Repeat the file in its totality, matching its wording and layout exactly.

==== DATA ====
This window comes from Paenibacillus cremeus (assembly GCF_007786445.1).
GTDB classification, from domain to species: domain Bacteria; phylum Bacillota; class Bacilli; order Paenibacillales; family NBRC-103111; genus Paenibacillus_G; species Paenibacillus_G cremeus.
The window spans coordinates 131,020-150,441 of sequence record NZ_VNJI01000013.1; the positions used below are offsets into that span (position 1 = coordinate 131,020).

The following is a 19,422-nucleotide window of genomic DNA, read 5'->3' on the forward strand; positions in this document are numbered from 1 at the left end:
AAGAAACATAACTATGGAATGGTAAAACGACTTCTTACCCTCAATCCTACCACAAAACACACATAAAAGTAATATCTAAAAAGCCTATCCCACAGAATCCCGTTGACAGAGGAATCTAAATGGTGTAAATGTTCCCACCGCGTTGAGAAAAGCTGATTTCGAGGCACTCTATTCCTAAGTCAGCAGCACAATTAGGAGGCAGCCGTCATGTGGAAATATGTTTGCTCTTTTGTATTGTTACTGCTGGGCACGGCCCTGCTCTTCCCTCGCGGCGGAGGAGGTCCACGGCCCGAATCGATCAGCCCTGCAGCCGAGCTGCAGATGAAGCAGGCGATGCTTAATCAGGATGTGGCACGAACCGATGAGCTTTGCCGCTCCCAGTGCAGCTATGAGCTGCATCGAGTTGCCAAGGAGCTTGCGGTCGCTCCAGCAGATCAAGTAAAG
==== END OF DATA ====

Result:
This window comes from Paenibacillus cremeus (assembly GCF_007786445.1).
GTDB classification, from domain to species: domain Bacteria; phylum Bacillota; class Bacilli; order Paenibacillales; family NBRC-103111; genus Paenibacillus_G; species Paenibacillus_G cremeus.
The window spans coordinates 131,020-150,441 of sequence record NZ_VNJI01000013.1; the positions used below are offsets into that span (position 1 = coordinate 131,020).

The following is a 19,422-nucleotide window of genomic DNA, read 5'->3' on the forward strand; positions in this document are numbered from 1 at the left end:
AAGAAACATAACTATGGAATGGTAAAACGACTTCTTACCCTCAATCCTACCACAAAACACACATAAAAGTAATATCTAAAAAGCCTATCCCACAGAATCCCGTTGACAGAGGAATCTAAATGGTGTAAATGTTCCCACCGCGTTGAGAAAAGCTGATTTCGAGGCACTCTATTCCTAAGTCAGCAGCACAATTAGGAGGCAGCCGTCATGTGGAAATATGTTTGCTCTTTTGTATTGTTACTGCTGGGCACGGCCCTGCTCTTCCCTCGCGGCGGAGGAGGTCCACGGCCCGAATCGATCAGCCCTGCAGCCGAGCTGCAGATGAAGCAGGCGATGCTTAATCAGGATGTGGCACGAACCGATGAGCTTTGCCGCTCCCAGTGCAGCTATGAGCTGCATCGAGTTGCCAAGGAGCTTGCGGTCGCTCCAGCAGATCAAGTAAAG